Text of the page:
Reflecting the continued use of derivatives as a risk management tool, Moody's Investors Service assigned counterparty ratings to 23 U.S. bank holding companies.
While the rating agency acknowledged that banks rather than holding companies book the majority of derivatives contracts, Moody's noted that these holding companies also enter derivatives transactions.
"The holding companies are very active in funding the corporation," said senior analyst Michael R. Foley. "They issue a lot of debt in all different types of currencies and frequently enter into currency or interest rate swaps in connection with their debt issuance."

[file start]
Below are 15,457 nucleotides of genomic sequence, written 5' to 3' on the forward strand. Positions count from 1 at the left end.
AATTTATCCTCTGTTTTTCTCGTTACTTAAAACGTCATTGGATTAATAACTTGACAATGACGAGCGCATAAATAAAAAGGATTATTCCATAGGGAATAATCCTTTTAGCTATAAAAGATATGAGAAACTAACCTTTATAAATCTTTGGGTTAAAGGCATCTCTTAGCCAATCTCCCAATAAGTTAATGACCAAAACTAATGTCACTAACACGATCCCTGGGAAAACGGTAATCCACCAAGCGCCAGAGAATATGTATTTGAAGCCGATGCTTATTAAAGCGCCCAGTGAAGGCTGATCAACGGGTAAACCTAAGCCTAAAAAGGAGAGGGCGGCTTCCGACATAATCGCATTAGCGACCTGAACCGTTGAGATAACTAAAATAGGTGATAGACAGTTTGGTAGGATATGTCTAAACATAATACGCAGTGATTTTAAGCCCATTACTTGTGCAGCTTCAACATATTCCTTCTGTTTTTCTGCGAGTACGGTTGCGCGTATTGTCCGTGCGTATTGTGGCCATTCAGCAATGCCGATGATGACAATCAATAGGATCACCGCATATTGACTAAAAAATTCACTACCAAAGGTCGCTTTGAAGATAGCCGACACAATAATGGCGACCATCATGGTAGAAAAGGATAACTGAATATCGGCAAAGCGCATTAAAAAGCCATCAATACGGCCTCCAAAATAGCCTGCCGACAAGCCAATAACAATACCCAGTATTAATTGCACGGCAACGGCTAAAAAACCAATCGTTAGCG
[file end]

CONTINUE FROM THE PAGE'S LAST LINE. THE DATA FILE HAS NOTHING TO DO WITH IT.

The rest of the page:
Moody's said the ratings assigned to the 23 holding companies are the same as their senior debt ratings, because counterparty claims and senior debt have equal footing in U.S. bankruptcy proceedings.
This would not necessarily be the case with foreign banks and their subsidiaries.
Moody's said it intends to expand its universe of counterparty ratings to foreign banks and subsidiaries of bank holding companies that are active in the derivatives market, but had no timetable for those additional ratings.